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College of Human Ecology

K-State financial planning team takes first at national competition

Thursday, April 21, 2005

MANHATTAN - Armed with a laptop computer and their knowledge of financial planning, Kansas State University's financial planning team beat out all other teams in the nation at the American Express Collegiate Financial Planning Competition, April 13-16, in Minneapolis.

This marks the third time K-State has won the national championship -which brings $10,000 in scholarship money to the university. This is the sixth year in a row K-State has made it to the finals.

"It is a thrill for our students to win this prestigious national competition," said John Grable, faculty adviser to the team. "The win just confirms that students from Kansas are competitive at the national level, and that the academic work in financial planning at K-State is second to none."

More than 40 teams entered the competition, but only eight were chosen to compete in the finals. Behind K-State, Purdue University finished second and Texas Tech University placed third.

"To be able to make the finals, this is about as big as it is going to get," said Grable, who is also an associate professor of family studies and human services. "It is an intense competition and they know they have done a really fine job if they make it to the finals."

K-State's financial planning team includes Ramona Arnold and Chris Gasken, both of Junction City, and Marc Shaffer, Topeka. The students are all seniors in family studies and human services and have been working together since November to prepare for the competition.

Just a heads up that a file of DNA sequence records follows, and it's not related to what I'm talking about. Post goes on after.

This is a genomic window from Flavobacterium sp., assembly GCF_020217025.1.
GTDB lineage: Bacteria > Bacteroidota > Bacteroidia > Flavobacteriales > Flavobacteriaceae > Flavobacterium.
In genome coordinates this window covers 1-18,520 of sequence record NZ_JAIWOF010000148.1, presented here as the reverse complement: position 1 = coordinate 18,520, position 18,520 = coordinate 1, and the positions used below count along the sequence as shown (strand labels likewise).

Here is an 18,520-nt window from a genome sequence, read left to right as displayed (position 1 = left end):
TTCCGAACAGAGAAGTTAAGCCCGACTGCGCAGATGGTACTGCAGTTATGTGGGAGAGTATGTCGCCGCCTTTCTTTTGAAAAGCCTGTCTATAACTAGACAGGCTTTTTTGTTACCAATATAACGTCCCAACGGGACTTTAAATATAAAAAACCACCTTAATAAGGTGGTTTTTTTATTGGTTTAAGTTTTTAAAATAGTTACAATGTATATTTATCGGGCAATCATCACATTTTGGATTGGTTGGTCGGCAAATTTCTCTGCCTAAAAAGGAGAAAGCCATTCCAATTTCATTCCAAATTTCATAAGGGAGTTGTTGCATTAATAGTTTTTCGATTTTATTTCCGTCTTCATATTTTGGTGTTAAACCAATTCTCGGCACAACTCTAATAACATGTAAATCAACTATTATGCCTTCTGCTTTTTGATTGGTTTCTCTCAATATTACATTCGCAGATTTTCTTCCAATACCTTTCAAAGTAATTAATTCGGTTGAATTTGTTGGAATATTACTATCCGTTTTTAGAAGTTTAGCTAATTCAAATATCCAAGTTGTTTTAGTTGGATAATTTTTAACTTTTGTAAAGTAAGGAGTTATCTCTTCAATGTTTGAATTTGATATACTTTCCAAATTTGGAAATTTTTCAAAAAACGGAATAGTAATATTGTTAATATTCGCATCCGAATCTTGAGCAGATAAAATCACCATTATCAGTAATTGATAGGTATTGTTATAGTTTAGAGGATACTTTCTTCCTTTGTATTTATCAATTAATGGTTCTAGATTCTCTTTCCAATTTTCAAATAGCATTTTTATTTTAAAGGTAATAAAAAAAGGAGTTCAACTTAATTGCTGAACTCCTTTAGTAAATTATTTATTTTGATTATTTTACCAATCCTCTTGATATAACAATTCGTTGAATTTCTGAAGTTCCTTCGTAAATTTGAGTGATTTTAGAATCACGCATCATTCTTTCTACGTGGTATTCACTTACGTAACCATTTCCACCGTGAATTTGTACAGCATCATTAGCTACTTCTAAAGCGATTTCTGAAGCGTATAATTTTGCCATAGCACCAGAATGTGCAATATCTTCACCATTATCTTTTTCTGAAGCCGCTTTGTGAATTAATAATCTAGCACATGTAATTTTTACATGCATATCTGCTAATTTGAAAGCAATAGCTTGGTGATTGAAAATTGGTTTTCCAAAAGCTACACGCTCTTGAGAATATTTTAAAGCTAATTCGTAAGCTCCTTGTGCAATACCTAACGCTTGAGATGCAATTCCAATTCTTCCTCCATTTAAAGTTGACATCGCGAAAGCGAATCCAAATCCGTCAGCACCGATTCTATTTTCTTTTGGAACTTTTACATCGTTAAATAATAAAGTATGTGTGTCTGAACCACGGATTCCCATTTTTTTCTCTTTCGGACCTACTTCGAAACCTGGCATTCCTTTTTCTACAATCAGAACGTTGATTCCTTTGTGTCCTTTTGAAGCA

"We began in November getting familiar with the process and working on our company logo and general layout of the plan," Arnold said. "We met a few times before Christmas, but more frequently after the break. Once we received the plan, we met at least three times per week."

At the finals, the team gave a 20-minute client presentation to a panel of industry experts based on a 100-page, comprehensive financial plan they had previously submitted for a fictitious family.

"When they arrived in Minneapolis, the American Express adviser gave them a twist in the case," Grable said. "It could have been that the clients had inherited some money or maybe lost their job. The team had the evening to rework their numbers and come up with a totally new presentation for the clients."

After the presentation, the finalists are awarded points before competing in a "How Do You Know" challenge - a "Jeopardy" game that quizzes team members with financial planning trivia.

Although the team members each get an individual prize of $750, the team spent an estimated 120 hours preparing for the competition.

"This is totally voluntary for the students. They don't get any academic credit and there really is no huge payoff if they win," Grable said.

Prior to the competition, the team spent most of February working on their financial plan. After qualifying for the finals, the team began practicing their presentation and studying trivia questions.

"Once February hits, the students are totally on their own," Grable said. "It is pretty tough because there is basically no faculty involvement and the students can only use Microsoft Word, Excel and PowerPoint."

The experience at the corporate level allowed team members to feel a little more ready for the workforce.

"We will have to do everything the same for the clients by writing a comprehensive plan and presenting it to them," Gasken said.

Arnold said the competition also allowed her to gain confidence in herself and profession.

"The process of putting this financial plan together really made me realize how complex the task is," she said. "I was able to clearly see just how much I've been learning in the last few years. When moving from semester to semester, one studies the individual sections - which makes it a little difficult to keep the whole picture in sight."

This article was posted on Thursday, April 21, 2005, and is filed under Family Studies & Human Services.